(19)
(11)EP 4 049 988 A1

(12)EUROPEAN PATENT APPLICATION
published in accordance with Art. 153(4) EPC

(43)Date of publication:
31.08.2022 Bulletin 2022/35

(21)Application number: 20879470.1

(22)Date of filing:  21.10.2020
(51)International Patent Classification (IPC): 
C04B 35/632(2006.01)
C04B 35/111(2006.01)
C04B 35/44(2006.01)
C04B 35/50(2006.01)
C04B 35/653(2006.01)
B28B 1/30(2006.01)
C04B 35/16(2006.01)
C04B 35/486(2006.01)
C04B 35/64(2006.01)
C04B 41/80(2006.01)
(52)Cooperative Patent Classification (CPC):
B28B 1/30; C04B 35/111; C04B 35/16; C04B 35/44; C04B 35/486; C04B 35/50; C04B 35/632; C04B 35/64; C04B 35/653; C04B 41/80
(86)International application number:
PCT/JP2020/039560
(87)International publication number:
WO 2021/079907 (29.04.2021 Gazette  2021/17)
(84)Designated Contracting States:
AL AT BE BG CH CY CZ DE DK EE ES FI FR GB GR HR HU IE IS IT LI LT LU LV MC MK MT NL NO PL PT RO RS SE SI SK SM TR
Designated Extension States:
BA ME
Designated Validation States:
KH MA MD TN

(30)Priority: 23.10.2019 JP 2019193068
16.10.2020 JP 2020174680

(71)Applicant: Canon Kabushiki Kaisha
Ohta-ku Tokyo 146-8501 (JP)

(72)Inventors:
  • OSHIMA, Kanako
    Tokyo 146-8501 (JP)
  • YASUI, Nobuhiro
    Tokyo 146-8501 (JP)
  • SHIMIZU, Yasushi
    Tokyo 146-8501 (JP)
  • KOTANI, Yoshinori
    Tokyo 146-8501 (JP)
  • MURAKAMI, Shunsuke
    Tokyo 146-8501 (JP)

(74)Representative: Canon Europe Limited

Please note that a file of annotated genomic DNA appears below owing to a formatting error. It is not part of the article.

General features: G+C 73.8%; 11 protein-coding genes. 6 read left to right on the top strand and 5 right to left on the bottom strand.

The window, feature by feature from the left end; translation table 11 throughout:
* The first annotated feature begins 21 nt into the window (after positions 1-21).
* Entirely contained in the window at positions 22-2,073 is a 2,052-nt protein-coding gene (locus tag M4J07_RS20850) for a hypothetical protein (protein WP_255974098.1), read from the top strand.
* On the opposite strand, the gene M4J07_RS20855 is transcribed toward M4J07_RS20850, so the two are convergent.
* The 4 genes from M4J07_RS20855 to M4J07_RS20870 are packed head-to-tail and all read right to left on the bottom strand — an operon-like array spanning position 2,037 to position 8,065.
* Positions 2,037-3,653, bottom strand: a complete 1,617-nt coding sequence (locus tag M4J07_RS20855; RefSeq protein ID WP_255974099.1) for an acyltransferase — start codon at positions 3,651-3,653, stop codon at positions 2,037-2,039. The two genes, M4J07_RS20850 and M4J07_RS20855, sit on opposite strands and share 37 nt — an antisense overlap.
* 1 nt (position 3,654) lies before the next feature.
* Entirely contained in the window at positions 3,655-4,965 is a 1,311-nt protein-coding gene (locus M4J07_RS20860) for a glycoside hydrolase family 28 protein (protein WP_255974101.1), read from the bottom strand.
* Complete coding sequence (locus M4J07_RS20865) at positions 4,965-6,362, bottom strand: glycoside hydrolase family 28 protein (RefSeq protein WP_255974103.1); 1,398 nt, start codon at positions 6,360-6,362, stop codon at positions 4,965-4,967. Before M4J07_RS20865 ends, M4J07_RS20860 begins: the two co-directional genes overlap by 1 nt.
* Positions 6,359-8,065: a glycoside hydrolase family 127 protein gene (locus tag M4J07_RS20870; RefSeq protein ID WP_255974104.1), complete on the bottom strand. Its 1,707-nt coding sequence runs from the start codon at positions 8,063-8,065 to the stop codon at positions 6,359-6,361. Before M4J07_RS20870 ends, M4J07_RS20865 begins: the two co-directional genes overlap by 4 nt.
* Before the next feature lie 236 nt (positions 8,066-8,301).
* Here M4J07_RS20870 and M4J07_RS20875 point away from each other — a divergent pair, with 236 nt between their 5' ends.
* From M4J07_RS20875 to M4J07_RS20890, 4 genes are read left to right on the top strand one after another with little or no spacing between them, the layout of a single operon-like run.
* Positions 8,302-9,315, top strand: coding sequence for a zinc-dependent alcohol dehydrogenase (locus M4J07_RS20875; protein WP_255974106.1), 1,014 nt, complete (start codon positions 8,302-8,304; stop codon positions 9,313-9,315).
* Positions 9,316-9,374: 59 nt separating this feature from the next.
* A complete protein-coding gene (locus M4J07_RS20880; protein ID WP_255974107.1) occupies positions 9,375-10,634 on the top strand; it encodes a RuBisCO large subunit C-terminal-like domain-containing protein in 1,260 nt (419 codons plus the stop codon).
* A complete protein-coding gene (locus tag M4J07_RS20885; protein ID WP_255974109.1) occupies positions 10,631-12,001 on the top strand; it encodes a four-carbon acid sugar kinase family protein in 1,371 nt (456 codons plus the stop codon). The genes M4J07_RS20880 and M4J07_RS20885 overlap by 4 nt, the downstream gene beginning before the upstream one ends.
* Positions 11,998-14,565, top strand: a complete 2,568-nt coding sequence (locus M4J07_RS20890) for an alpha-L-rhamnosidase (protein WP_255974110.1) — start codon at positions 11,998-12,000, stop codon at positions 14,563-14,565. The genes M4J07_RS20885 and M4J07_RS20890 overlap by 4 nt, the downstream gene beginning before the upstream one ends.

European Intellectual Property Group 4 Roundwood Avenue Stockley Park
Uxbridge UB11 1AF
Uxbridge UB11 1AF (GB)

  


(54)METHOD FOR MANUFACTURING CERAMIC ARTICLE, METAL-COMPONENT-CONTAINING LIQUID, CERAMIC-ARTICLE MANUFACTURING KIT, AND CERAMIC ARTICLE


(57) There is provided a method for manufacturing a ceramic article including (i) a step of irradiating a powder mainly containing a ceramic material with an energy beam to sinter or melt and solidify the powder into a solidified portion, wherein the step is repeated a predetermined number of times to sequentially bond the resulting solidified portions together to obtain a ceramic modeling object, (ii) a step of allowing the shaped ceramic object to absorb a metal component-containing liquid that contains inorganic particles containing a metal element; and (iii) a step of heating the shaped ceramic object that has absorbed the metal component-containing liquid.




Description

Technical Field



[0001] The present invention relates to a metal component-containing liquid for absorption into ceramic shaped objects manufactured by additive manufacturing technologies, in particular, by a powder bed fusion process and directed energy deposition process, to a method for manufacturing a ceramic article using the metal component-containing liquid, a kit for manufacturing a ceramic article containing the metal component-containing liquid, and a ceramic article.

Background Art